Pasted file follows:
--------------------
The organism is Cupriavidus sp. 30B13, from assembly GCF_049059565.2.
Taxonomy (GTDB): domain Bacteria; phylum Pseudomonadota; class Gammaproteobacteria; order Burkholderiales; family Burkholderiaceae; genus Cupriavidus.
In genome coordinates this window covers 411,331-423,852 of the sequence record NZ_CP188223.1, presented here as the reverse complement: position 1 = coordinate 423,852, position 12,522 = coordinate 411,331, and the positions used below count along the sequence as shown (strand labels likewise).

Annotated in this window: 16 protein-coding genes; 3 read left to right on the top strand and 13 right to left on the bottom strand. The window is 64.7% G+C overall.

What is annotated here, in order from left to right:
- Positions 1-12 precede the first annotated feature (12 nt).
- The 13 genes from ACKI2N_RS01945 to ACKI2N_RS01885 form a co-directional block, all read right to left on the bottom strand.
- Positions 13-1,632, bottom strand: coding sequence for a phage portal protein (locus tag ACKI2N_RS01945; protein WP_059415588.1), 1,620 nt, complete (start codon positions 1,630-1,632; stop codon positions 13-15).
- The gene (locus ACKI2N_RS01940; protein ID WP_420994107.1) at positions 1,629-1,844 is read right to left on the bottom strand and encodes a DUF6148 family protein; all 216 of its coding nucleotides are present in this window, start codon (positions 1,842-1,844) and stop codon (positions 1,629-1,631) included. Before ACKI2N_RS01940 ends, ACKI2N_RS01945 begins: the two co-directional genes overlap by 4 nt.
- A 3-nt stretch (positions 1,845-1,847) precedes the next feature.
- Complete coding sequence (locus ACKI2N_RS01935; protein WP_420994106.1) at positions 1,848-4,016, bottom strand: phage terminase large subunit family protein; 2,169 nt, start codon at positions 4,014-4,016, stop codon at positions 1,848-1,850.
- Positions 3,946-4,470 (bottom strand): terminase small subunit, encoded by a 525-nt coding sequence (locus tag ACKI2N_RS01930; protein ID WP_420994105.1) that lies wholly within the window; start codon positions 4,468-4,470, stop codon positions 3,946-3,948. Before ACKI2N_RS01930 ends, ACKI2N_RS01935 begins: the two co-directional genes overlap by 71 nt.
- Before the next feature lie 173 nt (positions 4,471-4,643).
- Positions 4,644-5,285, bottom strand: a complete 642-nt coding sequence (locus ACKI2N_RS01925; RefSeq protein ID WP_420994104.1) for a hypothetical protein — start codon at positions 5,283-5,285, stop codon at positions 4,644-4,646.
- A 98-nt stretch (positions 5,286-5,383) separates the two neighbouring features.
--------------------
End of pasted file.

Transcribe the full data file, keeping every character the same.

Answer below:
The organism is Cupriavidus sp. 30B13, from assembly GCF_049059565.2.
Taxonomy (GTDB): domain Bacteria; phylum Pseudomonadota; class Gammaproteobacteria; order Burkholderiales; family Burkholderiaceae; genus Cupriavidus.
In genome coordinates this window covers 411,331-423,852 of the sequence record NZ_CP188223.1, presented here as the reverse complement: position 1 = coordinate 423,852, position 12,522 = coordinate 411,331, and the positions used below count along the sequence as shown (strand labels likewise).

Annotated in this window: 16 protein-coding genes; 3 read left to right on the top strand and 13 right to left on the bottom strand. The window is 64.7% G+C overall.

What is annotated here, in order from left to right:
- Positions 1-12 precede the first annotated feature (12 nt).
- The 13 genes from ACKI2N_RS01945 to ACKI2N_RS01885 form a co-directional block, all read right to left on the bottom strand.
- Positions 13-1,632, bottom strand: coding sequence for a phage portal protein (locus tag ACKI2N_RS01945; protein WP_059415588.1), 1,620 nt, complete (start codon positions 1,630-1,632; stop codon positions 13-15).
- The gene (locus ACKI2N_RS01940; protein ID WP_420994107.1) at positions 1,629-1,844 is read right to left on the bottom strand and encodes a DUF6148 family protein; all 216 of its coding nucleotides are present in this window, start codon (positions 1,842-1,844) and stop codon (positions 1,629-1,631) included. Before ACKI2N_RS01940 ends, ACKI2N_RS01945 begins: the two co-directional genes overlap by 4 nt.
- A 3-nt stretch (positions 1,845-1,847) precedes the next feature.
- Complete coding sequence (locus ACKI2N_RS01935; protein WP_420994106.1) at positions 1,848-4,016, bottom strand: phage terminase large subunit family protein; 2,169 nt, start codon at positions 4,014-4,016, stop codon at positions 1,848-1,850.
- Positions 3,946-4,470 (bottom strand): terminase small subunit, encoded by a 525-nt coding sequence (locus tag ACKI2N_RS01930; protein ID WP_420994105.1) that lies wholly within the window; start codon positions 4,468-4,470, stop codon positions 3,946-3,948. Before ACKI2N_RS01930 ends, ACKI2N_RS01935 begins: the two co-directional genes overlap by 71 nt.
- Before the next feature lie 173 nt (positions 4,471-4,643).
- Positions 4,644-5,285, bottom strand: a complete 642-nt coding sequence (locus ACKI2N_RS01925; RefSeq protein ID WP_420994104.1) for a hypothetical protein — start codon at positions 5,283-5,285, stop codon at positions 4,644-4,646.
- A 98-nt stretch (positions 5,286-5,383) separates the two neighbouring features.